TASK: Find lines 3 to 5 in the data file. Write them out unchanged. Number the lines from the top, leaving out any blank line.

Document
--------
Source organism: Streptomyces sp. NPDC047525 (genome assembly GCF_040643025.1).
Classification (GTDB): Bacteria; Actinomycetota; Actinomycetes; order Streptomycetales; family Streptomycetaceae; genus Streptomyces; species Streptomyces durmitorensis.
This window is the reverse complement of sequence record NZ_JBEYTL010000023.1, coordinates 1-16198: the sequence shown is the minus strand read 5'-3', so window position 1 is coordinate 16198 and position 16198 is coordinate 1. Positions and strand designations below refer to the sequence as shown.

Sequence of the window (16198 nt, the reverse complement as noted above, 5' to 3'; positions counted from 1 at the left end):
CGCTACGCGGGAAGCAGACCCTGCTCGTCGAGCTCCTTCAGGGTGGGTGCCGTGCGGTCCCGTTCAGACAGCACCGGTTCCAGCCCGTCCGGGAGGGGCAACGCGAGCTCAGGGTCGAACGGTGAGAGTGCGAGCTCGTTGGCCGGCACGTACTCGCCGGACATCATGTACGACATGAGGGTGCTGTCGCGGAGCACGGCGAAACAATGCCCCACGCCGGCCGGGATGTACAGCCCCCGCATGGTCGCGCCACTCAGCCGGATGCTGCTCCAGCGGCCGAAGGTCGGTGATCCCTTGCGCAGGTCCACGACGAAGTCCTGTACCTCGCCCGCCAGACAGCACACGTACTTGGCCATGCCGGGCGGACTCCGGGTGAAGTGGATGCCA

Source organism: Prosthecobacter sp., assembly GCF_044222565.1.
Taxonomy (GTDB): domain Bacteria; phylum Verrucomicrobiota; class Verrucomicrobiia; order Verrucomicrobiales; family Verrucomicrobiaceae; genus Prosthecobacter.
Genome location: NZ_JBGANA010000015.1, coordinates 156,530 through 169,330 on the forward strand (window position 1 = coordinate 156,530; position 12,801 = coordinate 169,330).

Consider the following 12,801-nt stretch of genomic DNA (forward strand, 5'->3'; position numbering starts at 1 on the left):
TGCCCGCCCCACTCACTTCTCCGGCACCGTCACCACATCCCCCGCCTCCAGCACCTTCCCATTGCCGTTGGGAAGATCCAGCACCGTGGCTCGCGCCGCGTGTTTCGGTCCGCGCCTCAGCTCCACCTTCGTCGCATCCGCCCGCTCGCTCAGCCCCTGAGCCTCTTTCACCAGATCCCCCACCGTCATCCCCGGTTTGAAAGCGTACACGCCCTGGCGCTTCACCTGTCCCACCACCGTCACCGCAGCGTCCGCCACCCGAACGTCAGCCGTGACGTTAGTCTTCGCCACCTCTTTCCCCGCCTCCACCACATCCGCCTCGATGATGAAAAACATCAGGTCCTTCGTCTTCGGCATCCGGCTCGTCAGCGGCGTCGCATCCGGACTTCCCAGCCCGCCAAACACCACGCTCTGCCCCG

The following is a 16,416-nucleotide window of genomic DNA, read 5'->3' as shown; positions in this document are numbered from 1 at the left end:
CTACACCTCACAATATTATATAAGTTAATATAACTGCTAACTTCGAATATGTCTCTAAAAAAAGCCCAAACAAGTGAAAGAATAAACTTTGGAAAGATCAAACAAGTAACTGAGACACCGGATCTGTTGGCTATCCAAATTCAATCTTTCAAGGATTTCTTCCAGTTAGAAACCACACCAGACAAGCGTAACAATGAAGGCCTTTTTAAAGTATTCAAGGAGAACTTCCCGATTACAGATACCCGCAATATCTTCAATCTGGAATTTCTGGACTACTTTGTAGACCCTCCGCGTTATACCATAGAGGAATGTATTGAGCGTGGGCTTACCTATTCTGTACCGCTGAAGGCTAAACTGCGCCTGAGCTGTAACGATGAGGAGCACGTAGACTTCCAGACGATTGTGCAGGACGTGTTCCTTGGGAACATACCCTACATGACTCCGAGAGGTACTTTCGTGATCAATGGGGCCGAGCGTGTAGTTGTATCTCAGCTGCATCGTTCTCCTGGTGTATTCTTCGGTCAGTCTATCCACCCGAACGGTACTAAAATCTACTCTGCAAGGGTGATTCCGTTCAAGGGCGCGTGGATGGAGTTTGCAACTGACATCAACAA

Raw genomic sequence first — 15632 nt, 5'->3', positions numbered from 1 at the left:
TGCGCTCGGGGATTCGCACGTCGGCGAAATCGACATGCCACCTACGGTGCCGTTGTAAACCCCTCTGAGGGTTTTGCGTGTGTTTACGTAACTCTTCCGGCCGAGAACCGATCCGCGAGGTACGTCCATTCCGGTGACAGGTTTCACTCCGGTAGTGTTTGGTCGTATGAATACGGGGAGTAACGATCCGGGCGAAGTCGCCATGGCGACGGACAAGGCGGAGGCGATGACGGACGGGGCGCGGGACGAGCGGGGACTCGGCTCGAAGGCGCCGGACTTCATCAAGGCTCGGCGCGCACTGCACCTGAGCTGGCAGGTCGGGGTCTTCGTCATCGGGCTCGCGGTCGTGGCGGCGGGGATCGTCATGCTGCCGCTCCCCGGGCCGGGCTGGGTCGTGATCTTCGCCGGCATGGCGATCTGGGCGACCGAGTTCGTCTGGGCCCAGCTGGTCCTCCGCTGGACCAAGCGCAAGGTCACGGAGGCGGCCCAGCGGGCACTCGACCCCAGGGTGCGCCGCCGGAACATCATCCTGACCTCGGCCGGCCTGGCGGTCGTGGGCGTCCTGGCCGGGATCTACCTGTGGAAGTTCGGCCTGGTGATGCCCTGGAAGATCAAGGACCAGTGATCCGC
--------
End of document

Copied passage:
This window is the reverse complement of sequence record NZ_JBEYTL010000023.1, coordinates 1-16198: the sequence shown is the minus strand read 5'-3', so window position 1 is coordinate 16198 and position 16198 is coordinate 1. Positions and strand designations below refer to the sequence as shown.

Sequence of the window (16198 nt, the reverse complement as noted above, 5' to 3'; positions counted from 1 at the left end):
CGCTACGCGGGAAGCAGACCCTGCTCGTCGAGCTCCTTCAGGGTGGGTGCCGTGCGGTCCCGTTCAGACAGCACCGGTTCCAGCCCGTCCGGGAGGGGCAACGCGAGCTCAGGGTCGAACGGTGAGAGTGCGAGCTCGTTGGCCGGCACGTACTCGCCGGACATCATGTACGACATGAGGGTGCTGTCGCGGAGCACGGCGAAACAATGCCCCACGCCGGCCGGGATGTACAGCCCCCGCATGGTCGCGCCACTCAGCCGGATGCTGCTCCAGCGGCCGAAGGTCGGTGATCCCTTGCGCAGGTCCACGACGAAGTCCTGTACCTCGCCCGCCAGACAGCACACGTACTTGGCCATGCCGGGCGGACTCCGGGTGAAGTGGATGCCA